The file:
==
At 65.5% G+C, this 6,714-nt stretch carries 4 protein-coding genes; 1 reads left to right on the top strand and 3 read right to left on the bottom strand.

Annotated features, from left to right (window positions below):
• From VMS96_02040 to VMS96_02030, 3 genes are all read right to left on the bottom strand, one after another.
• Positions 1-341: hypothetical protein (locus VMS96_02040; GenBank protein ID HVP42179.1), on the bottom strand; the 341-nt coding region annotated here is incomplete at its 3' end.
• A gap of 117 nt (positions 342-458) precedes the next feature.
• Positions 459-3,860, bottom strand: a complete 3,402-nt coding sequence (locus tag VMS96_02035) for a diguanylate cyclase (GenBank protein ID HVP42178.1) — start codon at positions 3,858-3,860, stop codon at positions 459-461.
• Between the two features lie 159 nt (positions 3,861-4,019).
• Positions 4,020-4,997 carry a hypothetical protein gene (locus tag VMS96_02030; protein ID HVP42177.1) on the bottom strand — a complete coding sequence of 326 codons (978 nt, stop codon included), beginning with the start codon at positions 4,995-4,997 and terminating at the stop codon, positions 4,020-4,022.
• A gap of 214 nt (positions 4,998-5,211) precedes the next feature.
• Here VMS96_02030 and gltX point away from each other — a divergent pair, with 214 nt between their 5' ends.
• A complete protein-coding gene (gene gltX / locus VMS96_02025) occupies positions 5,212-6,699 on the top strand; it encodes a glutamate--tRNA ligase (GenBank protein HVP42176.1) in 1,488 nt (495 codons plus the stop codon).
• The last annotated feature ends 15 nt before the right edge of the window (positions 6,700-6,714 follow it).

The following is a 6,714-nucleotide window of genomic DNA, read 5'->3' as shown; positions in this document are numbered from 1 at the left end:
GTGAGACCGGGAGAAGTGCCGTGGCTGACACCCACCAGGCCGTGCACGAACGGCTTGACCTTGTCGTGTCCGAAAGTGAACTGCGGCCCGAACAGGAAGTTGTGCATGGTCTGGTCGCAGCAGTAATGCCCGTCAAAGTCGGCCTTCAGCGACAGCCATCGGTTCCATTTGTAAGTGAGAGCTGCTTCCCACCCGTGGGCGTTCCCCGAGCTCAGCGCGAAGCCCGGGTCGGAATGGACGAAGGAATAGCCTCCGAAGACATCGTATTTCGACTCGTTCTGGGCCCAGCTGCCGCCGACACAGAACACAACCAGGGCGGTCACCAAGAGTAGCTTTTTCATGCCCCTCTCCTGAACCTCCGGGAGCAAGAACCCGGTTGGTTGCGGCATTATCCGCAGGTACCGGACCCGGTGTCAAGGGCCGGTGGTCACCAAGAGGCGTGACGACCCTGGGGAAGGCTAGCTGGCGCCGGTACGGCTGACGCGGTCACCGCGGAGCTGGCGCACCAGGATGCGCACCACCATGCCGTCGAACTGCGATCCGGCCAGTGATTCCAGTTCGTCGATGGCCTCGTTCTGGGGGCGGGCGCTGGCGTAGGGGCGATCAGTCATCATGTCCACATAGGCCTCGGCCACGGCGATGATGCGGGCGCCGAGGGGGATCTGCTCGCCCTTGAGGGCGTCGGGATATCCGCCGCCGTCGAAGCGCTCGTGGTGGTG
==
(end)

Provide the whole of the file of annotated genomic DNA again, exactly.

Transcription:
At 65.5% G+C, this 6,714-nt stretch carries 4 protein-coding genes; 1 reads left to right on the top strand and 3 read right to left on the bottom strand.

Annotated features, from left to right (window positions below):
• From VMS96_02040 to VMS96_02030, 3 genes are all read right to left on the bottom strand, one after another.
• Positions 1-341: hypothetical protein (locus VMS96_02040; GenBank protein ID HVP42179.1), on the bottom strand; the 341-nt coding region annotated here is incomplete at its 3' end.
• A gap of 117 nt (positions 342-458) precedes the next feature.
• Positions 459-3,860, bottom strand: a complete 3,402-nt coding sequence (locus tag VMS96_02035) for a diguanylate cyclase (GenBank protein ID HVP42178.1) — start codon at positions 3,858-3,860, stop codon at positions 459-461.
• Between the two features lie 159 nt (positions 3,861-4,019).
• Positions 4,020-4,997 carry a hypothetical protein gene (locus tag VMS96_02030; protein ID HVP42177.1) on the bottom strand — a complete coding sequence of 326 codons (978 nt, stop codon included), beginning with the start codon at positions 4,995-4,997 and terminating at the stop codon, positions 4,020-4,022.
• A gap of 214 nt (positions 4,998-5,211) precedes the next feature.
• Here VMS96_02030 and gltX point away from each other — a divergent pair, with 214 nt between their 5' ends.
• A complete protein-coding gene (gene gltX / locus VMS96_02025) occupies positions 5,212-6,699 on the top strand; it encodes a glutamate--tRNA ligase (GenBank protein HVP42176.1) in 1,488 nt (495 codons plus the stop codon).
• The last annotated feature ends 15 nt before the right edge of the window (positions 6,700-6,714 follow it).

The following is a 6,714-nucleotide window of genomic DNA, read 5'->3' as shown; positions in this document are numbered from 1 at the left end:
GTGAGACCGGGAGAAGTGCCGTGGCTGACACCCACCAGGCCGTGCACGAACGGCTTGACCTTGTCGTGTCCGAAAGTGAACTGCGGCCCGAACAGGAAGTTGTGCATGGTCTGGTCGCAGCAGTAATGCCCGTCAAAGTCGGCCTTCAGCGACAGCCATCGGTTCCATTTGTAAGTGAGAGCTGCTTCCCACCCGTGGGCGTTCCCCGAGCTCAGCGCGAAGCCCGGGTCGGAATGGACGAAGGAATAGCCTCCGAAGACATCGTATTTCGACTCGTTCTGGGCCCAGCTGCCGCCGACACAGAACACAACCAGGGCGGTCACCAAGAGTAGCTTTTTCATGCCCCTCTCCTGAACCTCCGGGAGCAAGAACCCGGTTGGTTGCGGCATTATCCGCAGGTACCGGACCCGGTGTCAAGGGCCGGTGGTCACCAAGAGGCGTGACGACCCTGGGGAAGGCTAGCTGGCGCCGGTACGGCTGACGCGGTCACCGCGGAGCTGGCGCACCAGGATGCGCACCACCATGCCGTCGAACTGCGATCCGGCCAGTGATTCCAGTTCGTCGATGGCCTCGTTCTGGGGGCGGGCGCTGGCGTAGGGGCGATCAGTCATCATGTCCACATAGGCCTCGGCCACGGCGATGATGCGGGCGCCGAGGGGGATCTGCTCGCCCTTGAGGGCGTCGGGATATCCGCCGCCGTCGAAGCGCTCGTGGTGGTG